U.S. Farmers During the Great Depression

Let’s Talk Rusty Iron: U.S. farmers faced high farm mortgages and big debts even before the Great Depression began


| November 2011



A dust storm engulfs Stratford, Texas, in April 1935.

A dust storm engulfs Stratford, Texas, in April 1935.

The Great Depression that caused so much trouble in the world during the 1930s ended only with the boom caused by World War II. For American farmers however, the downturn began shortly after World War I ended, continuing mostly unabated for two decades. 

During the Great War, agricultural production was way down in the European countries where the fighting was taking place, demand for food was high and prices paid for grain rose dramatically. In 1913, U.S. farmers harvested more than 50 million acres of wheat (with an average yield of 15.2 bushels per acre), and got $0.79.9 per bushel for the crop. At the peak in 1919, 75.7 million acres were harvested with a somewhat diminished yield of 12.8 bushels per acre, but the high price of $2.14.9 per bushel.

All during the war, Food Administrator Herbert Hoover exhorted farmers in this country to increase production. As the prices realized for their products rose, farmers began to borrow money to buy more acres and new machinery, especially farm tractors since labor costs were sky high. Farm mortgages doubled between 1910 and 1920, from $3.3 billion to $6.7 billion ($74.4 billion today). Then after the war, as a recovering Europe and Russia began to feed themselves (and, in the case of Russia, even finding grain to export), the bottom dropped out. In 1921, the price of wheat dropped to $0.92.6 per bushel, and heavily indebted farmers couldn’t make the payments on all those new acres and tractors.

As a result, during the “Roaring Twenties” farmers weren’t doing much roaring, but credit was still easy and they limped along, falling further and further behind the rest of the country. Even though grain prices were low because of world over-production, American farmers had to keep planting large acreages in the hope of getting enough cash to pay off debts. Wheat prices bobbed along at a few cents over a dollar for most of the 1920s. Some farmers survived. Those who didn’t had to sell out and become tenant farmers or find work in town.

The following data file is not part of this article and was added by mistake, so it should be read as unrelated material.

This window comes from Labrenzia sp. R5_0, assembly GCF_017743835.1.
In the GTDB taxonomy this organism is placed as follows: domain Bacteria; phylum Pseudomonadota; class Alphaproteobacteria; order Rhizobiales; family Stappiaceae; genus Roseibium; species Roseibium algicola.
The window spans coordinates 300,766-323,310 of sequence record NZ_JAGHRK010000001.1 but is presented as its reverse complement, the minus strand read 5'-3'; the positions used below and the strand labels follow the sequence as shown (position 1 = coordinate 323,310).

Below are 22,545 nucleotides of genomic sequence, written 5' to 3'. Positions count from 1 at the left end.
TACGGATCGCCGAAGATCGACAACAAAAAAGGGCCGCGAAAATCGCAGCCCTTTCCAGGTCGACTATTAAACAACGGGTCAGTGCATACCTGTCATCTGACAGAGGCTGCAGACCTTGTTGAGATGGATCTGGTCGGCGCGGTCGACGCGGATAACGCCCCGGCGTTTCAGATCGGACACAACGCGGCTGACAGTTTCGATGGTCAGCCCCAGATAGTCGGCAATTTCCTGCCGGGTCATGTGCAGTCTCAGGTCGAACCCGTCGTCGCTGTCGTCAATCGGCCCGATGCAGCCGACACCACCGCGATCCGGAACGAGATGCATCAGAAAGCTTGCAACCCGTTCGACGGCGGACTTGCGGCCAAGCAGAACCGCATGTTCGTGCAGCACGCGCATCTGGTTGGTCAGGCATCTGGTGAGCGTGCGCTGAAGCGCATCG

Farm foreclosures

Then, in October 1929, the whole financial house of cards that was the U.S. economy collapsed, triggered by the stock market crash. Although then President Hoover dubbed the disaster a “Depression,” as that seemed to him to sound better than the term “Panic” that had been used in the past, that’s what occurred: panic. The banks looked shaky and depositors wanted their money, making them shakier still, and in time many were forced to close. Factories and businesses got rid of large numbers of employees or closed down altogether.
The malaise spread across much of the industrialized world, and soon there was no money to buy the farmer’s products or anything else. Desperate bankers called in their loans, but farmers had no money to pay them and foreclosures and bankruptcy sales became daily events.

These sales sometimes brought out the best in neighbors, as in a 1931 bank foreclosure auction for the property of a family in Madison County, Neb. Some 150 neighboring farmers showed up and when the auctioneer tried to get a bid on the first piece of machinery, someone bid 5 cents. The farmers crowding around the auctioneer prevented anyone else from bidding on that item and the auctioneer had no choice but to hammer it sold. This process continued throughout the sale, resulting in a grand total of $5.35, which the bank was expected to accept as full payment for the debt.

darry
6/26/2014 2:22:47 PM

I realize now why they call it The Great Depression. Those where some harsh time, I feel so lucky that I wasn't born in those times. This should show us how important the financial sector can be in a country. There is some great financial information on http://bail-2-go.com/bail-process/, hopefully people will learn to educate themselves about that and hopefully the history taught us something.